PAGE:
Red Sox 4, Yankees 1: Everyone will be talking about this one today because of Ellsbury stealing home. And I suppose it was a pretty neat trick. Just worth noting, though, that 11 guys did it twice in a game, that the single season record — held by Ty Cobb — is 8, and the career record, also held by Cobb, is 54. More recently, Eric Young stole second, third and home in the same inning in what had to be a perfect storm for a fast guy: the glacial-to-the-pate Hideo Nomo pitching to the rubber-armed Mike Piazza. I don’t offer any of this to take away from Ellsbury as such. I simply hope that today’s hype of Ellsbury’s theft is commensurate with the true significance of the feat.
Cubs 10, Cardinals 3: Fukodome continues his tear, going 3-5 with a homer and 5 RBI to bring him up to .371/.481/.661 on the season. Oh, and it was his birthday so, like, free breakfast at Denny’s. The Cubs played hack-a-Shaq on Pujols, walking him three times and beaning him once.
Angels 8, Mariners 0: Five days ago I mentioned that Jarrod Washburn wasn’t a 1.71 ERA pitcher. He definitely proved it yesterday (5.1 IP, 8 H, 6 ER). Unfortunately, I don’t think he’s a 3.42 ERA pitcher either, which means he’s probably due for a couple more of these.
Astros 3, Brewers 2: Houston wins on the backs of Ivan Rodriguez and Russ Ortiz. Which would be something to build on if it were 1999.
Reds 8, Braves 2: The promise of Micah Owings realized: seven innings and allowed one run, six hits, with three walks and six strikeouts while going 2-for-3 at the plate. Not they needed his bat as Jay Bruce homered twice and Joey Votto had a three-run double. I went to Saturday’s game — more about that later this morning — and witnessed some of the worst defense I’ve had the good fortune to see in some time. Two errors on one play by Edwin Encarnacion and a comedy of errors — none of which was actually scored an error — by Chris Dickerson in left. None of that nonsense yesterday, as Willie Taveras had a nice diving catch, Encarnacion acquitted himself nicely at third, Jay Bruce had an outfield assist, and Chris Dickerson was limited to pinch hitting.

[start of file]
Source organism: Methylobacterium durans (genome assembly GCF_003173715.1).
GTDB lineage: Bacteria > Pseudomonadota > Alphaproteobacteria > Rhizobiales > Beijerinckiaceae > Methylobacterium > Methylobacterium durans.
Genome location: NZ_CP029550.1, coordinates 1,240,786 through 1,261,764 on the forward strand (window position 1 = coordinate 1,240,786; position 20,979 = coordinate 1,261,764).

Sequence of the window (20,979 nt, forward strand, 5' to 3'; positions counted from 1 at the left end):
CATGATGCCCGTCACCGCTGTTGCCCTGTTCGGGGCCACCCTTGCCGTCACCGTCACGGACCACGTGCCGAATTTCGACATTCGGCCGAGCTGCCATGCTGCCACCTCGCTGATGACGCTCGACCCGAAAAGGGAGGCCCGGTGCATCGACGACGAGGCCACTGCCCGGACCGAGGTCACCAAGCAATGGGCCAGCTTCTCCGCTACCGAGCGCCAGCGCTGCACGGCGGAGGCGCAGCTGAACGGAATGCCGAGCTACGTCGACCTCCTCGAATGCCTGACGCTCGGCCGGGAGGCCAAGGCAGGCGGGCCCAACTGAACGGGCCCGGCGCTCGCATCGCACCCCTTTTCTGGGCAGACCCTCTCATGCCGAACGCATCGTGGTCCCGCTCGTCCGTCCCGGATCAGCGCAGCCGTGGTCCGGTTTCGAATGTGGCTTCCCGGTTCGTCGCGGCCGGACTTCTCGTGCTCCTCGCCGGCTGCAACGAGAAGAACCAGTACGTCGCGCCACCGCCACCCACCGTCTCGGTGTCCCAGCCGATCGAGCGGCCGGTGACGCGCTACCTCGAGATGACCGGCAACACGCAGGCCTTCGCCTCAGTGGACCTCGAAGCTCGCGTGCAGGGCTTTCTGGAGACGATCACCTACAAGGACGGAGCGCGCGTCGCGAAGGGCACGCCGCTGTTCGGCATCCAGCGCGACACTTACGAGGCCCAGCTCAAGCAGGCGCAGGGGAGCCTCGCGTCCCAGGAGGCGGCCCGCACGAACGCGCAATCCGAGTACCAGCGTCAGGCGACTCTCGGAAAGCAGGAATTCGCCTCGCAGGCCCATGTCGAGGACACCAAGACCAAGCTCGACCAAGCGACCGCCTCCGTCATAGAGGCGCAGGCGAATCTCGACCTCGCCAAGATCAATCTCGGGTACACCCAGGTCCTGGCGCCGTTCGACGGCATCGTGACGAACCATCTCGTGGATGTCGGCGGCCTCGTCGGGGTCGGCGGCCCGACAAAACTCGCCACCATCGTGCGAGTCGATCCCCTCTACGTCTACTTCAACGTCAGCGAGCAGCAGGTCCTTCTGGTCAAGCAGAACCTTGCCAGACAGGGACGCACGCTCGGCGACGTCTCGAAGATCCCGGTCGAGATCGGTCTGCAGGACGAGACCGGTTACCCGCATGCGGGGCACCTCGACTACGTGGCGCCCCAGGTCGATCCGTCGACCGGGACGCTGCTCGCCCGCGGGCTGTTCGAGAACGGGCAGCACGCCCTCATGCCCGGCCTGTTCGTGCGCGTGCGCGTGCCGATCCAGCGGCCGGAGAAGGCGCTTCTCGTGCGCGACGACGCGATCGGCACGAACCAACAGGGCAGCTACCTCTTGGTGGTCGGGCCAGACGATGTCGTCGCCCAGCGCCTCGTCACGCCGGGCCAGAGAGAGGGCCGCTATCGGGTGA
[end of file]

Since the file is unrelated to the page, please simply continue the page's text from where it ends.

Nationals 8, Mets 1: There are those who say there’s no hope in Washington. To them I say See, Zimmermann, Jordan. The rookie gives up one run in five and a third to the Mets, who have looked pretty frickin’ terrible as of late.
Phillies 13, Marlins 2: I tend to believe everything I read in The Onion, but I’m starting to think that they got this one wrong. The Marlins have now lost six in a row, and this one was a total joke. Rightfielder Cody Ross pitched in the ninth inning and it was the only scoreless ninth by any Marlin pitcher in the series. Overall, Florida walked 11 guys (none by Ross) and gave up 12 hits. Jamie Moyer, who is almost certainly older than several of the Marlins’ fathers, improves to 12-1 lifetime against the fish.